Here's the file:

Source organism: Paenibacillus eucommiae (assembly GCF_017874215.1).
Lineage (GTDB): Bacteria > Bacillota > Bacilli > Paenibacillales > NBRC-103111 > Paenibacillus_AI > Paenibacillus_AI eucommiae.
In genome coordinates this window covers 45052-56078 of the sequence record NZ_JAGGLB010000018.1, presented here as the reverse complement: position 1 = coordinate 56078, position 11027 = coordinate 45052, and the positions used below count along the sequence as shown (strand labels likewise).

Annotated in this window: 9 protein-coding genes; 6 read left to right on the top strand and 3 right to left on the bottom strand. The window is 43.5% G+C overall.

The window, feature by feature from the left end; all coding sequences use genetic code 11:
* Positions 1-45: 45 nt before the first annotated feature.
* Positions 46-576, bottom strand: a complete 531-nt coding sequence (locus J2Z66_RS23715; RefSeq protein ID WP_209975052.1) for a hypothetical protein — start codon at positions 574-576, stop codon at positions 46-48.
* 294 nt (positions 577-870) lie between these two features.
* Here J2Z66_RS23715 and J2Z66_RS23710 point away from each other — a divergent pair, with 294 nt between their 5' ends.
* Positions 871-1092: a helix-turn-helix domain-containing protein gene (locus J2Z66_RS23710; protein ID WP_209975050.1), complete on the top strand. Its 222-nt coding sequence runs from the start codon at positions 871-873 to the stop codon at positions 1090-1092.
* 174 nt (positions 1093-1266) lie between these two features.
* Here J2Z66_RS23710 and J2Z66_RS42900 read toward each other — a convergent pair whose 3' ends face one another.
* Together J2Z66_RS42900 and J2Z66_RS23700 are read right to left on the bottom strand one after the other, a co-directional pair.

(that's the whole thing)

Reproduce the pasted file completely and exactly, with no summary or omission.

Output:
Source organism: Paenibacillus eucommiae (assembly GCF_017874215.1).
Lineage (GTDB): Bacteria > Bacillota > Bacilli > Paenibacillales > NBRC-103111 > Paenibacillus_AI > Paenibacillus_AI eucommiae.
In genome coordinates this window covers 45052-56078 of the sequence record NZ_JAGGLB010000018.1, presented here as the reverse complement: position 1 = coordinate 56078, position 11027 = coordinate 45052, and the positions used below count along the sequence as shown (strand labels likewise).

Annotated in this window: 9 protein-coding genes; 6 read left to right on the top strand and 3 right to left on the bottom strand. The window is 43.5% G+C overall.

The window, feature by feature from the left end; all coding sequences use genetic code 11:
* Positions 1-45: 45 nt before the first annotated feature.
* Positions 46-576, bottom strand: a complete 531-nt coding sequence (locus J2Z66_RS23715; RefSeq protein ID WP_209975052.1) for a hypothetical protein — start codon at positions 574-576, stop codon at positions 46-48.
* 294 nt (positions 577-870) lie between these two features.
* Here J2Z66_RS23715 and J2Z66_RS23710 point away from each other — a divergent pair, with 294 nt between their 5' ends.
* Positions 871-1092: a helix-turn-helix domain-containing protein gene (locus J2Z66_RS23710; protein ID WP_209975050.1), complete on the top strand. Its 222-nt coding sequence runs from the start codon at positions 871-873 to the stop codon at positions 1090-1092.
* 174 nt (positions 1093-1266) lie between these two features.
* Here J2Z66_RS23710 and J2Z66_RS42900 read toward each other — a convergent pair whose 3' ends face one another.
* Together J2Z66_RS42900 and J2Z66_RS23700 are read right to left on the bottom strand one after the other, a co-directional pair.